For the formation system with *n* robots, the second-order dynamic model of robot *i* can be shown in Eq. (3).

*t* and *t*+1 represent the time relationship between the current and the next time, *p*_{i}(*t*) and *p*_{i}(*t*+1) represent the position of robot *i* in two-dimensional space, *v*_{i}(*t*) and *v*_{i}(*t*+1) represent the two-dimensional velocity vector of robot *i*, *u*_{i}(*t*) is the input control quantity of robot *i*, and *t* is the sampling period.

The expected relative distance error among the followers and the leader is added to the conventional formation consistency control rate to achieve the formation control. The parameters in Eq. (4) have the same meaning as those in Eq. (3). According to Eq. (1), the input control quantity of robot *i* is obtained as shown in Eq. (4).

*I*_{n} is the *n*-dimensional identity matrix and the expected relative spacing error of each robot in the *E* formation. To make the formation robot *i* reach the desired position and speed, it follows the leader, as shown in Eq. (5).

*p*_{l}(*t*) and *v*_{l}(*t*) represent the leader's position and speed at time *t*, respectively. Figure 1 shows a low computational complexity topology, (a) taking 5 robots and (b) taking 10 robots in the system as examples. The leader is marked as a leader, and the follower robot is marked with *i*. In a limited number of multi-robot systems, this structure could provide stable formation at the same speed. The followers could obtain the speed and position information of a leader and realize the information exchange among adjacent followers, laying the groundwork for data interchange and computation necessary to resolve the conflict.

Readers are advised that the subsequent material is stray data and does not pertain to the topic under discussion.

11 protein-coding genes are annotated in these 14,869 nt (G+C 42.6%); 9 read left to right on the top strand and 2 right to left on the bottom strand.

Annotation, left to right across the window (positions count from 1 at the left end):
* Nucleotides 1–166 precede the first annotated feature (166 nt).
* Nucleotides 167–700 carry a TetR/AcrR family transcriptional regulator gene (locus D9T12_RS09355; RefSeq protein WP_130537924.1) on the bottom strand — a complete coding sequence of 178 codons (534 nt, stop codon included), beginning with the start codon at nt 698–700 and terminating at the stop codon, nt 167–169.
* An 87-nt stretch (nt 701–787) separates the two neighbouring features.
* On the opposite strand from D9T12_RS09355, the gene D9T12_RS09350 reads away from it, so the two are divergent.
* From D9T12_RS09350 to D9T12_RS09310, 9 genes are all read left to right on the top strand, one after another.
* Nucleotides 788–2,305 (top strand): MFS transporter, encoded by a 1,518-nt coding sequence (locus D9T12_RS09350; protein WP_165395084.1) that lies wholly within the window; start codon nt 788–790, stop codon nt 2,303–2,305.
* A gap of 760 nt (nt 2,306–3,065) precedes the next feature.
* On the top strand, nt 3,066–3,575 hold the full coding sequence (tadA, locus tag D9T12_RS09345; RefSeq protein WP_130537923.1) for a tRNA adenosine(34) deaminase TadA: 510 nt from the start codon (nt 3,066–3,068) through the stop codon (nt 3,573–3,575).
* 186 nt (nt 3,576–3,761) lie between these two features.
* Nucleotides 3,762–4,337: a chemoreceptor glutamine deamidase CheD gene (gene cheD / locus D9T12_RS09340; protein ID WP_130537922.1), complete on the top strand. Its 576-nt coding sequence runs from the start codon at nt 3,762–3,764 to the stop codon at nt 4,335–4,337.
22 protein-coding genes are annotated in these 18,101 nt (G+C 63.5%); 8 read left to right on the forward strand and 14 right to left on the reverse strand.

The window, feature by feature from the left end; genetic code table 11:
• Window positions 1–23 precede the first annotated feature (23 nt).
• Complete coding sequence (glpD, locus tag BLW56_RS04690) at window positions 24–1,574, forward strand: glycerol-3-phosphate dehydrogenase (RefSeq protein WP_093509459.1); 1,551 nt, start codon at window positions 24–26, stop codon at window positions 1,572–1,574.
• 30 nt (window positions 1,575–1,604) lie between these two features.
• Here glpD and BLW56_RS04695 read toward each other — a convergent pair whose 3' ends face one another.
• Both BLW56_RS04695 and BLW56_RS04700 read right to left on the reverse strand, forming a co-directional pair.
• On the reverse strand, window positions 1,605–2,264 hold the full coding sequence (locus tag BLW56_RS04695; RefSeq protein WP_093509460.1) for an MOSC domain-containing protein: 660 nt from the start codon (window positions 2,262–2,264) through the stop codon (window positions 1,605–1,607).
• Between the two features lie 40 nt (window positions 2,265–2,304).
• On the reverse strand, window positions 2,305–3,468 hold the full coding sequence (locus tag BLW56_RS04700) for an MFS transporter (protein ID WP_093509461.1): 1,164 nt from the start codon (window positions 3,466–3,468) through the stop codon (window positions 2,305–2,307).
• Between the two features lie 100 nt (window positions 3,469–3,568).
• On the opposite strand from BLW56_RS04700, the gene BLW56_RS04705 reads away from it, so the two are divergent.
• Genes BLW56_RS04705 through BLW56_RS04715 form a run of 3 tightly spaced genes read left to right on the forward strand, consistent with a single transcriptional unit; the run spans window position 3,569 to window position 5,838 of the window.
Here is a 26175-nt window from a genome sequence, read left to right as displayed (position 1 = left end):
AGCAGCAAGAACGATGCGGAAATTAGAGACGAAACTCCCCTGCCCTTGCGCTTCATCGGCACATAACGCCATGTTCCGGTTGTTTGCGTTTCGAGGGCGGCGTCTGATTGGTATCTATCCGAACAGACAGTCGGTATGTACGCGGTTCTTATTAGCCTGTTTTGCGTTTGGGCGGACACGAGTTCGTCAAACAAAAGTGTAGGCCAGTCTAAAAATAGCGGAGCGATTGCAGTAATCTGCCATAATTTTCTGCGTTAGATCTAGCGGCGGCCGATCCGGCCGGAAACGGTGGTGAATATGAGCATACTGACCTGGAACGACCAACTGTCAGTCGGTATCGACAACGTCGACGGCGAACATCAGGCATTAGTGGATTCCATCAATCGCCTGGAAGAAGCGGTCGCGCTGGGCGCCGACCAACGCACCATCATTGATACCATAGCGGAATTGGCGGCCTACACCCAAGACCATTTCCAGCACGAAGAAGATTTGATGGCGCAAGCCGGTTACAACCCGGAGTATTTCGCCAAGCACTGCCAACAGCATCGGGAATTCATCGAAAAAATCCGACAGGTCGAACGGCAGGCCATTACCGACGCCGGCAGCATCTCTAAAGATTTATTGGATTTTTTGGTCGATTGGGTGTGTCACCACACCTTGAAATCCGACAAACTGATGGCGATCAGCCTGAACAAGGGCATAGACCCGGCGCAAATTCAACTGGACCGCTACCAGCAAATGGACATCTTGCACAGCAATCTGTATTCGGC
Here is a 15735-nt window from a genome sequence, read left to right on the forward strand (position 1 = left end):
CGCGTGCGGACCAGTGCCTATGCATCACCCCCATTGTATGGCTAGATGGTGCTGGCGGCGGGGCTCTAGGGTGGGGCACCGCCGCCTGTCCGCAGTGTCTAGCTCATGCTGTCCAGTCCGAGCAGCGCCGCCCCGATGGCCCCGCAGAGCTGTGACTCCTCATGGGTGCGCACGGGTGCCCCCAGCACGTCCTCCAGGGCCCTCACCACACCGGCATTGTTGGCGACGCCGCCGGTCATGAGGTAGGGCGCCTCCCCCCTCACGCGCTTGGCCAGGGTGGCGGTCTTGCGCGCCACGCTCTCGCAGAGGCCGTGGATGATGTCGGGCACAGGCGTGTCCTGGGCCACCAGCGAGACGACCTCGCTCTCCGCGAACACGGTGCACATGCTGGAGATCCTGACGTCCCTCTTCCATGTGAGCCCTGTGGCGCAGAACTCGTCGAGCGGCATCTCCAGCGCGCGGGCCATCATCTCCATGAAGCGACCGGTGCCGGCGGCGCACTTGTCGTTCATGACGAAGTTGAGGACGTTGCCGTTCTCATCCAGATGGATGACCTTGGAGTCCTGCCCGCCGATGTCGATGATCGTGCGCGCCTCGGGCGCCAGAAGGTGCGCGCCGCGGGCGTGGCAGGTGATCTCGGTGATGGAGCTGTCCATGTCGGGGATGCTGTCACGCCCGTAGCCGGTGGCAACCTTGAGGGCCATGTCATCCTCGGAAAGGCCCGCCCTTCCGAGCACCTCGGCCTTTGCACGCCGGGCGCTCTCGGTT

The velocity of the formation leader (*t*+1) is determined by the distance *d*_{l_obj}(*t*) (obj in the target position) and angle from the aiming position at time *t*. The speed is proportional to the distance; i.e., the greater the distance, the greater the speed. According to the angle *θ*, the velocity components on the *x* and *y* axes are obtained as shown in Eq. (6), where *α* is a coefficient robot acceleration, electric quantity, and follower resultant force.

In practice, the robot is located at the farthest distance of the target at the beginning of the task. Then, the initial speed of the leader is ${v}_{l}\left(\mathrm{0}\right)={v}_{max}$, and *v*_{max} is the maximum speed of the robot.

## 2.2 Static obstacle avoidance model based on spring force

The spring force model is improved in this article based on the formation. The speed limit enhances formation retention, obstacle avoidance precision, and movement speed even further.

### (1) The virtual spring force model

For the fixed obstacle, the distance between the robots and the obstacle is expressed as a spring force, which is proportional to the distance between the robots and the obstacle. Based on the *x* and *y* axes, the relationship between spring force *f*^{x}(*t*)*f*^{y}(*t*) and the position distance of the robot and obstacle is shown in Eq. (7).